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Selective Reincarnation in Multi-Agent Reinforcement Learning

Reincarnation in reinforcement learning has been proposed as a formalisation of reusing prior computation from past experiments when training an agent in an environment. In this work, we present a brief foray into the paradigm of reincarnation in the multi-agent reinforcement learning (MARL) context. We consider the case where only some agents are reincarnated, whereas the others are trained from scratch – selective reincarnation.

Selectively-Reincarnated Policy-to-Value MARL

In this work we present a case study in multi-agent policy-to-value RL (PVRL), focusing on one of the methods invoked by Agarwal et al. (2022), called ‘Rehearsal’ (Gülçehre et al., 2020).

For the sake of the current question of selective reincarnation, we use the 6-Agent HALFCHEETAH environment from Multi-Agent MuJoCo, where each of the six degrees-of-freedom is controlled by a separate agent.


We enumerate all combinations of agents for reincarnation, a total of 2^6 = 64 subsets. For each subset, we retrain the system on HALFCHEETAH, where that particular group of agents gains access to their teacher’s offline data (i.e. they are reincarnated). For each combination, we train the system for 200k timesteps, remove the teacher data, and then train for a further 50k timesteps on student data alone.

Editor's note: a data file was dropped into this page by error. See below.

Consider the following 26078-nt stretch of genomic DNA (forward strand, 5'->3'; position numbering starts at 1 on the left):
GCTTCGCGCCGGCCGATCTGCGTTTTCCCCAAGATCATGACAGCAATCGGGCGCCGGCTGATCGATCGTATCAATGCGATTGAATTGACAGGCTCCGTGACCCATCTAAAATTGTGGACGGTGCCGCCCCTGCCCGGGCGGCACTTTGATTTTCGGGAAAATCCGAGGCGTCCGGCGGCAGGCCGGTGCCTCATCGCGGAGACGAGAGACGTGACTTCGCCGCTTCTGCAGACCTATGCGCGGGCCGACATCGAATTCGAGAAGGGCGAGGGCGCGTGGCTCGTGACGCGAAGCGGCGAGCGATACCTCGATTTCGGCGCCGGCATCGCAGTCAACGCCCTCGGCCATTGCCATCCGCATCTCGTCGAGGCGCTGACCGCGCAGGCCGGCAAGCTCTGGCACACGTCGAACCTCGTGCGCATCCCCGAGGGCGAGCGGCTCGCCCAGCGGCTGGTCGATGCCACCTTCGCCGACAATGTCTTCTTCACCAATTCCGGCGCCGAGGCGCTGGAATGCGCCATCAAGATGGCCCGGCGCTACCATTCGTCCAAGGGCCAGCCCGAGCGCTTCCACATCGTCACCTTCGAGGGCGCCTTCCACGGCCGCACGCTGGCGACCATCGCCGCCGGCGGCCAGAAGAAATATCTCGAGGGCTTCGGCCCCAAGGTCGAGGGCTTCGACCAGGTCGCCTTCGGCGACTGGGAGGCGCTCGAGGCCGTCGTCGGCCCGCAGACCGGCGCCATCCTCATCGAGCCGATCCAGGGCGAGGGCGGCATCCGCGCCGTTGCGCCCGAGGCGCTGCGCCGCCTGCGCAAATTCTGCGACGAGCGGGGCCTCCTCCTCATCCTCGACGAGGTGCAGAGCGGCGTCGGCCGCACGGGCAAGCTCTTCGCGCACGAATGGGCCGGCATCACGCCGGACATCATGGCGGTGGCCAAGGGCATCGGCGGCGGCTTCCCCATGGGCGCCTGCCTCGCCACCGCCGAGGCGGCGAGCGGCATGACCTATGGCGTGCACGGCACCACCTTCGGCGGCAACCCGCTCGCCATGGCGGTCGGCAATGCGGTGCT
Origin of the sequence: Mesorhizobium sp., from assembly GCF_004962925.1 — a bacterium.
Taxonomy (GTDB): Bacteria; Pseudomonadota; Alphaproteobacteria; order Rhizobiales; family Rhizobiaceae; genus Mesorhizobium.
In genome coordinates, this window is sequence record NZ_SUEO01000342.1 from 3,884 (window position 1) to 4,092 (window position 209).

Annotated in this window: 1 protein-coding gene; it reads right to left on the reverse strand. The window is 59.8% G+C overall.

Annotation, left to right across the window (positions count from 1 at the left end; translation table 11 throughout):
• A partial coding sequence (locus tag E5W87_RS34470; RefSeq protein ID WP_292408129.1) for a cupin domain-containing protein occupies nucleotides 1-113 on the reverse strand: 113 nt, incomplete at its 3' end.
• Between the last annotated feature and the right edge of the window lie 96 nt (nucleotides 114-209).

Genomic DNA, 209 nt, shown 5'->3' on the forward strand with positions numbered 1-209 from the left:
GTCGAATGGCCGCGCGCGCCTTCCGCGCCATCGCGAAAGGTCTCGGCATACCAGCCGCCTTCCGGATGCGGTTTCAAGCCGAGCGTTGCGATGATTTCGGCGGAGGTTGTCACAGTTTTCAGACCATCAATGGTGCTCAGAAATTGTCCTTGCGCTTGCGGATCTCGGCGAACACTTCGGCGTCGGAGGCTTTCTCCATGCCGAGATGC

Impact of Teacher Dataset Quality in Reincarnating MARL

First, we show that fully reincarnating a MARL system can speed up convergence. Additionally, we show that providing access solely to Good teacher data initially does not help speed up training and even seems to hamper it. It is only after around 125k timesteps that we observe a dramatic peak in performance, thereafter significantly outperforming the tabula rasa system. In contrast, having additional Medium samples enables higher returns from the beginning of training – converging faster than the solely Good dataset.

Impact of Teacher Datasets

Arbitrarily Selective Reincarnation

Next we show that a selectively reincarnated setup also yields benefits – e.g. reincarnating with just half of the agents provides an improvement over tabula rasa.

Arbitrarily Selective Reincarnation

Targeted Selective Reincarnation Matters

Finally, we present a vital consideration: in a multi-agent system, even in the simpler homogeneous case, agents can sometimes assume dissimilar roles with different degrees of importance to the whole system. In the HALFCHEETAH environment particularly, consider the unique requirements for the ankle, knee, and hip joints, and how these differ across the front and back legs, in order for the cheetah to walk. It is thus important that we compare, for a given integer x, the results across various combinations of x reincarnated agents. That is, e.g., compare reincarnating the back ankle and back knee (BA, BK) with the back ankle and back hip (BA, BH). We find that the choice of which agents to reincarnate plays a significant role in the experiment’s outcome.

Best and Worst of Three Reincarnated Agents

Targeted Selective Reincarnation 3 Agents

Best and Worst of Four Reincarnated Agents

Targeted Selective Reincarnation 4 Agents

Best and Worst of Five Reincarnated Agents

Targeted Selective Reincarnation 5 Agents


    title={Reduce, Reuse, Recycle: Selective Reincarnation in Multi-Agent Reinforcement Learning},
    author={Juan Claude Formanek and Callum Rhys Tilbury and Jonathan Phillip Shock and Kale-ab Tessera and Arnu Pretorius},
    booktitle={Workshop on Reincarnating Reinforcement Learning at ICLR 2023},